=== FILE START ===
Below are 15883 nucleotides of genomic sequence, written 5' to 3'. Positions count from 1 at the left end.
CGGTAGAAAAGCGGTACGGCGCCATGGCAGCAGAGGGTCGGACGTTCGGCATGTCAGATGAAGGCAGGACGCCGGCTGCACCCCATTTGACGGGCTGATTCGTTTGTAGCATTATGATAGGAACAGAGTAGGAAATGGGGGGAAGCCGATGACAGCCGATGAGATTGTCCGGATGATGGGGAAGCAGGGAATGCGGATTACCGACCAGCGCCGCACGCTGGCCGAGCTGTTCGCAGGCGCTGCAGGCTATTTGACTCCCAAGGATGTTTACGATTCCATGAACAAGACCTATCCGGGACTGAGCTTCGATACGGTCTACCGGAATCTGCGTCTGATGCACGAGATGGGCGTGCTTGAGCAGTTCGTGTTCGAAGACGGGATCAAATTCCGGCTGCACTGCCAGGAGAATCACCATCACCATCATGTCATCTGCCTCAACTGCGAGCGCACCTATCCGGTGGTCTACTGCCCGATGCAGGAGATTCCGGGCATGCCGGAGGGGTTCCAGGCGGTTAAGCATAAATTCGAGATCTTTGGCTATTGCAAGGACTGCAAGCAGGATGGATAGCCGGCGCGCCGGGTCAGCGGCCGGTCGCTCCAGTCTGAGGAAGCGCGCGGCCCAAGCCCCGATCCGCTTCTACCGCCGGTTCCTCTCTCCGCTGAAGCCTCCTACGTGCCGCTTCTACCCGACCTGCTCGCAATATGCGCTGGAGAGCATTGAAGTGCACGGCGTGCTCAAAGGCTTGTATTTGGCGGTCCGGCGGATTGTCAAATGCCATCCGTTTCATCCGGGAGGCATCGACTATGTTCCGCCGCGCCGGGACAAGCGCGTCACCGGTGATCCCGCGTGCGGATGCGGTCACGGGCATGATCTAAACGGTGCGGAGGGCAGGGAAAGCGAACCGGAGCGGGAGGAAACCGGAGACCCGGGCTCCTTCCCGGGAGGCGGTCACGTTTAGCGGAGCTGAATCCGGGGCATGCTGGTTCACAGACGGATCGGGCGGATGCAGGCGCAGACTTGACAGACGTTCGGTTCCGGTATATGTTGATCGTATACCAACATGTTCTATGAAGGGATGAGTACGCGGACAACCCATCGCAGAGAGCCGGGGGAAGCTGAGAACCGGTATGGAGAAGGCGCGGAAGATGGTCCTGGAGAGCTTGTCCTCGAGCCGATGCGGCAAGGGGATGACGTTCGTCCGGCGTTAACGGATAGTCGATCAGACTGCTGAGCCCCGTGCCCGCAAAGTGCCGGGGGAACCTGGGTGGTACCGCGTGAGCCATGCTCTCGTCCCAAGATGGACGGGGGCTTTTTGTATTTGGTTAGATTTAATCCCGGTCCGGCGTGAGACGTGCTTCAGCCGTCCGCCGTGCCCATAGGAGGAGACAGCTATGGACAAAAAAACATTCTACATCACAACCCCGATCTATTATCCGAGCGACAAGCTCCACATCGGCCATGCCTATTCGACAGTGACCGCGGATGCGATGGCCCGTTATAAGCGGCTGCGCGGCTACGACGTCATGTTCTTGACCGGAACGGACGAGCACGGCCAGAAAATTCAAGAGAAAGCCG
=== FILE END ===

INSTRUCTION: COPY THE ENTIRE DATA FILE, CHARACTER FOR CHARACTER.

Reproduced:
Below are 15883 nucleotides of genomic sequence, written 5' to 3'. Positions count from 1 at the left end.
CGGTAGAAAAGCGGTACGGCGCCATGGCAGCAGAGGGTCGGACGTTCGGCATGTCAGATGAAGGCAGGACGCCGGCTGCACCCCATTTGACGGGCTGATTCGTTTGTAGCATTATGATAGGAACAGAGTAGGAAATGGGGGGAAGCCGATGACAGCCGATGAGATTGTCCGGATGATGGGGAAGCAGGGAATGCGGATTACCGACCAGCGCCGCACGCTGGCCGAGCTGTTCGCAGGCGCTGCAGGCTATTTGACTCCCAAGGATGTTTACGATTCCATGAACAAGACCTATCCGGGACTGAGCTTCGATACGGTCTACCGGAATCTGCGTCTGATGCACGAGATGGGCGTGCTTGAGCAGTTCGTGTTCGAAGACGGGATCAAATTCCGGCTGCACTGCCAGGAGAATCACCATCACCATCATGTCATCTGCCTCAACTGCGAGCGCACCTATCCGGTGGTCTACTGCCCGATGCAGGAGATTCCGGGCATGCCGGAGGGGTTCCAGGCGGTTAAGCATAAATTCGAGATCTTTGGCTATTGCAAGGACTGCAAGCAGGATGGATAGCCGGCGCGCCGGGTCAGCGGCCGGTCGCTCCAGTCTGAGGAAGCGCGCGGCCCAAGCCCCGATCCGCTTCTACCGCCGGTTCCTCTCTCCGCTGAAGCCTCCTACGTGCCGCTTCTACCCGACCTGCTCGCAATATGCGCTGGAGAGCATTGAAGTGCACGGCGTGCTCAAAGGCTTGTATTTGGCGGTCCGGCGGATTGTCAAATGCCATCCGTTTCATCCGGGAGGCATCGACTATGTTCCGCCGCGCCGGGACAAGCGCGTCACCGGTGATCCCGCGTGCGGATGCGGTCACGGGCATGATCTAAACGGTGCGGAGGGCAGGGAAAGCGAACCGGAGCGGGAGGAAACCGGAGACCCGGGCTCCTTCCCGGGAGGCGGTCACGTTTAGCGGAGCTGAATCCGGGGCATGCTGGTTCACAGACGGATCGGGCGGATGCAGGCGCAGACTTGACAGACGTTCGGTTCCGGTATATGTTGATCGTATACCAACATGTTCTATGAAGGGATGAGTACGCGGACAACCCATCGCAGAGAGCCGGGGGAAGCTGAGAACCGGTATGGAGAAGGCGCGGAAGATGGTCCTGGAGAGCTTGTCCTCGAGCCGATGCGGCAAGGGGATGACGTTCGTCCGGCGTTAACGGATAGTCGATCAGACTGCTGAGCCCCGTGCCCGCAAAGTGCCGGGGGAACCTGGGTGGTACCGCGTGAGCCATGCTCTCGTCCCAAGATGGACGGGGGCTTTTTGTATTTGGTTAGATTTAATCCCGGTCCGGCGTGAGACGTGCTTCAGCCGTCCGCCGTGCCCATAGGAGGAGACAGCTATGGACAAAAAAACATTCTACATCACAACCCCGATCTATTATCCGAGCGACAAGCTCCACATCGGCCATGCCTATTCGACAGTGACCGCGGATGCGATGGCCCGTTATAAGCGGCTGCGCGGCTACGACGTCATGTTCTTGACCGGAACGGACGAGCACGGCCAGAAAATTCAAGAGAAAGCCG